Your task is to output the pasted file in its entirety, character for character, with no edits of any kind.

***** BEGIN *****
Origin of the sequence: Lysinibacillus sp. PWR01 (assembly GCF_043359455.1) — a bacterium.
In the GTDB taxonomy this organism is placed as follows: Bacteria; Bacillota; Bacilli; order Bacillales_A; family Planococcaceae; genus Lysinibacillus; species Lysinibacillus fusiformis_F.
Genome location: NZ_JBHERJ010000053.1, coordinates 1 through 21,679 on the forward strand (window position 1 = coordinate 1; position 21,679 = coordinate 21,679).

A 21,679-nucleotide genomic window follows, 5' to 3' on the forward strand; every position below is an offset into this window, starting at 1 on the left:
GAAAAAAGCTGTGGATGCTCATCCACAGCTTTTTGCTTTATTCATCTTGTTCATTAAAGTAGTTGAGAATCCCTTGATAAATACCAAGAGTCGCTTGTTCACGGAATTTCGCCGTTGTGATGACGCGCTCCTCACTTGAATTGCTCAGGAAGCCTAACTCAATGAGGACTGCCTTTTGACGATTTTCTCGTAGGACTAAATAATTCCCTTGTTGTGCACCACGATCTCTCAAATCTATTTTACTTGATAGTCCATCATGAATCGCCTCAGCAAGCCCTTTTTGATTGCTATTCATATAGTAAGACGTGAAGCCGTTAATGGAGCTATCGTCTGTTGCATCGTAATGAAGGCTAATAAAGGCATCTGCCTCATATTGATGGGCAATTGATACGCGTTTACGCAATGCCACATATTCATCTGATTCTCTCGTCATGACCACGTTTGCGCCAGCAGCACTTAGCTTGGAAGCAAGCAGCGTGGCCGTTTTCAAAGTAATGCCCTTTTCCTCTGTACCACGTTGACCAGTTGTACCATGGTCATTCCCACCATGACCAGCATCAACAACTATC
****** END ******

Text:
Origin of the sequence: Lysinibacillus sp. PWR01 (assembly GCF_043359455.1) — a bacterium.
In the GTDB taxonomy this organism is placed as follows: Bacteria; Bacillota; Bacilli; order Bacillales_A; family Planococcaceae; genus Lysinibacillus; species Lysinibacillus fusiformis_F.
Genome location: NZ_JBHERJ010000053.1, coordinates 1 through 21,679 on the forward strand (window position 1 = coordinate 1; position 21,679 = coordinate 21,679).

A 21,679-nucleotide genomic window follows, 5' to 3' on the forward strand; every position below is an offset into this window, starting at 1 on the left:
GAAAAAAGCTGTGGATGCTCATCCACAGCTTTTTGCTTTATTCATCTTGTTCATTAAAGTAGTTGAGAATCCCTTGATAAATACCAAGAGTCGCTTGTTCACGGAATTTCGCCGTTGTGATGACGCGCTCCTCACTTGAATTGCTCAGGAAGCCTAACTCAATGAGGACTGCCTTTTGACGATTTTCTCGTAGGACTAAATAATTCCCTTGTTGTGCACCACGATCTCTCAAATCTATTTTACTTGATAGTCCATCATGAATCGCCTCAGCAAGCCCTTTTTGATTGCTATTCATATAGTAAGACGTGAAGCCGTTAATGGAGCTATCGTCTGTTGCATCGTAATGAAGGCTAATAAAGGCATCTGCCTCATATTGATGGGCAATTGATACGCGTTTACGCAATGCCACATATTCATCTGATTCTCTCGTCATGACCACGTTTGCGCCAGCAGCACTTAGCTTGGAAGCAAGCAGCGTGGCCGTTTTCAAAGTAATGCCCTTTTCCTCTGTACCACGTTGACCAGTTGTACCATGGTCATTCCCACCATGACCAGCATCAACAACTATC